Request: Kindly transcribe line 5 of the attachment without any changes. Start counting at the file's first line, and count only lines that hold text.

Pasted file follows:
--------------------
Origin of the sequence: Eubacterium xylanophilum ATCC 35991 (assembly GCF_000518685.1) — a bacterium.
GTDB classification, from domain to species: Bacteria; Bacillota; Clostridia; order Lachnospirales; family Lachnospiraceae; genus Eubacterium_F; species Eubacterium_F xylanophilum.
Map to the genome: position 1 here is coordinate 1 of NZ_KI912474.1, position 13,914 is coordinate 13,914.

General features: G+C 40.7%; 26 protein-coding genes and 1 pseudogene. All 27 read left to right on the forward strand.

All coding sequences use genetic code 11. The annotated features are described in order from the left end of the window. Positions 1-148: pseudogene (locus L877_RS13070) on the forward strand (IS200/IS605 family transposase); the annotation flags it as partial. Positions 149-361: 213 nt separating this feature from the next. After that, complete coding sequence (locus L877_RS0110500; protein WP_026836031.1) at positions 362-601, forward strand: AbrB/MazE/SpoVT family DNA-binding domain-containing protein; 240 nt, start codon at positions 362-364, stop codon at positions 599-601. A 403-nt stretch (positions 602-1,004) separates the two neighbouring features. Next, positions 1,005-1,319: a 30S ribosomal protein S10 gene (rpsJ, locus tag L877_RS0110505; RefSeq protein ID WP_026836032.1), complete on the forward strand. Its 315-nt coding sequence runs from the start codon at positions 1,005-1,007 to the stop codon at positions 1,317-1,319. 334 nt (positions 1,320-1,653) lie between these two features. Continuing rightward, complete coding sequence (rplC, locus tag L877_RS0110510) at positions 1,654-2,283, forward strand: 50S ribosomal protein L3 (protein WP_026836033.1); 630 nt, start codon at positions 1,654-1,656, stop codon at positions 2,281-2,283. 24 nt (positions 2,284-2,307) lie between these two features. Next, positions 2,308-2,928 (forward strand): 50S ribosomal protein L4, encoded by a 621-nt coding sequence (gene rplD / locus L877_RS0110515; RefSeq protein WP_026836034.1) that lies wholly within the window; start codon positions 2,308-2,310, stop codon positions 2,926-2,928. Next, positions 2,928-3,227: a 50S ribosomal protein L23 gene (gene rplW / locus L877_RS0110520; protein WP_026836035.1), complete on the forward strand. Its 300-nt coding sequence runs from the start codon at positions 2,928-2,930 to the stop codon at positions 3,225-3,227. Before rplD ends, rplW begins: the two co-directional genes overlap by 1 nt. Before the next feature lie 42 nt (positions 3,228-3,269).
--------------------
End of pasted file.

All coding sequences use genetic code 11. The annotated features are described in order from the left end of the window. Positions 1-148: pseudogene (locus L877_RS13070) on the forward strand (IS200/IS605 family transposase); the annotation flags it as partial. Positions 149-361: 213 nt separating this feature from the next. After that, complete coding sequence (locus L877_RS0110500; protein WP_026836031.1) at positions 362-601, forward strand: AbrB/MazE/SpoVT family DNA-binding domain-containing protein; 240 nt, start codon at positions 362-364, stop codon at positions 599-601. A 403-nt stretch (positions 602-1,004) separates the two neighbouring features. Next, positions 1,005-1,319: a 30S ribosomal protein S10 gene (rpsJ, locus tag L877_RS0110505; RefSeq protein ID WP_026836032.1), complete on the forward strand. Its 315-nt coding sequence runs from the start codon at positions 1,005-1,007 to the stop codon at positions 1,317-1,319. 334 nt (positions 1,320-1,653) lie between these two features. Continuing rightward, complete coding sequence (rplC, locus tag L877_RS0110510) at positions 1,654-2,283, forward strand: 50S ribosomal protein L3 (protein WP_026836033.1); 630 nt, start codon at positions 1,654-1,656, stop codon at positions 2,281-2,283. 24 nt (positions 2,284-2,307) lie between these two features. Next, positions 2,308-2,928 (forward strand): 50S ribosomal protein L4, encoded by a 621-nt coding sequence (gene rplD / locus L877_RS0110515; RefSeq protein WP_026836034.1) that lies wholly within the window; start codon positions 2,308-2,310, stop codon positions 2,926-2,928. Next, positions 2,928-3,227: a 50S ribosomal protein L23 gene (gene rplW / locus L877_RS0110520; protein WP_026836035.1), complete on the forward strand. Its 300-nt coding sequence runs from the start codon at positions 2,928-2,930 to the stop codon at positions 3,225-3,227. Before rplD ends, rplW begins: the two co-directional genes overlap by 1 nt. Before the next feature lie 42 nt (positions 3,228-3,269).